To avoid creating a record that could be construed as a manager forcing an employee to resign, the manager cannot be the deliverer of the message. Instead, a neutral third party must be used. An HR professional or a member of your company’s senior management team is the typical facilitator in such cases because an objective eye is needed.

When it comes to job performance problems, managers and employees each see only their point of view: Managers argue that the problematic employee is disrespectful, non-communicative and does not hold herself accountable.

As a result, managers complain, “I delegate as little to her as I can. Instead, I do the work myself or give it to the other members of the team. My other staff members resent that she doesn’t do her own share of the work, and they’re tired of my cutting a wide swatch around this employee for fear of upsetting her or making matters worse.”

The disenfranchised employee in this same scenario will argue, “My boss shows me no respect. She never makes me feel like part of the team and she constantly holds me to a higher standard than everyone else. I’m never in the communication loop, and I’m never told when I do something right—only when I do something wrong. I’m sick and tired of being worked so hard.”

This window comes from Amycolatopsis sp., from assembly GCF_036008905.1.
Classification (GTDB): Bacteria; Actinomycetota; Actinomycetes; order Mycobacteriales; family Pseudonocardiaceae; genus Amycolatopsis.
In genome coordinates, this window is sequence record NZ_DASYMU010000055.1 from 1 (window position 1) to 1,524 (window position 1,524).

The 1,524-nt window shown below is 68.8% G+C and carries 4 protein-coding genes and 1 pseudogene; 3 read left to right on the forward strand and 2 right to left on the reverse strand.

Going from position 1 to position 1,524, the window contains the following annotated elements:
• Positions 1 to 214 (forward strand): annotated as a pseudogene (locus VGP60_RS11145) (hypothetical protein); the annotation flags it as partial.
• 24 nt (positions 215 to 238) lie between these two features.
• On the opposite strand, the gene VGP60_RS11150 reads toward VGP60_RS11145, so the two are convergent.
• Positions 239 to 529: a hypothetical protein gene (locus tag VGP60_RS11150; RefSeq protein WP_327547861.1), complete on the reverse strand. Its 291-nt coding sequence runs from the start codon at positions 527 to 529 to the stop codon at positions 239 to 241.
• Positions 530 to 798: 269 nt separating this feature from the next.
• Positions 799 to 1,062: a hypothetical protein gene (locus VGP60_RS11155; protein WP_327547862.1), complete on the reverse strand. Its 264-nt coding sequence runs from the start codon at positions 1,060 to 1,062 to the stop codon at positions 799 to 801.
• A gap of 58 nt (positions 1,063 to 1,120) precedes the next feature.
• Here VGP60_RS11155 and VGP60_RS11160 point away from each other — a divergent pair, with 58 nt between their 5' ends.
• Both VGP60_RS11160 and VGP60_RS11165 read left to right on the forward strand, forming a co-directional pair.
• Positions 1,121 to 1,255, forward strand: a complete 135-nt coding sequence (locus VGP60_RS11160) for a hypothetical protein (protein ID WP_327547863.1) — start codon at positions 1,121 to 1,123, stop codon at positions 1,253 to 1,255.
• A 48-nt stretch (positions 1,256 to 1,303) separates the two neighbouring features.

Who’s right and who’s wrong in these situations? Both parties. Employees too often take the easy road out and justify their irresponsible behavior by arguing favoritism and blaming their bosses for their own unhappiness. Managers, however, are indeed responsible for creating a working environment in which employees can motivate themselves and make a positive contribution to the department’s goals. In essence, if the working relationship has reached this point, both the manager and worker have failed. Sometimes, however, trying to fix these problems just becomes an ongoing battle of wills where little good results.

Third-Party Facilitators To the Rescue

Here’s where HR or senior management steps in. This third-party facilitator needs to attempt to fix the problem with the help of both the affected manager and employee. When progressive discipline or an employee transfer isn’t feasible, then the facilitator/broker may attempt to gently inject respect, dignity and professionalism back into the working relationship by allowing the employee an “easy out” exit strategy: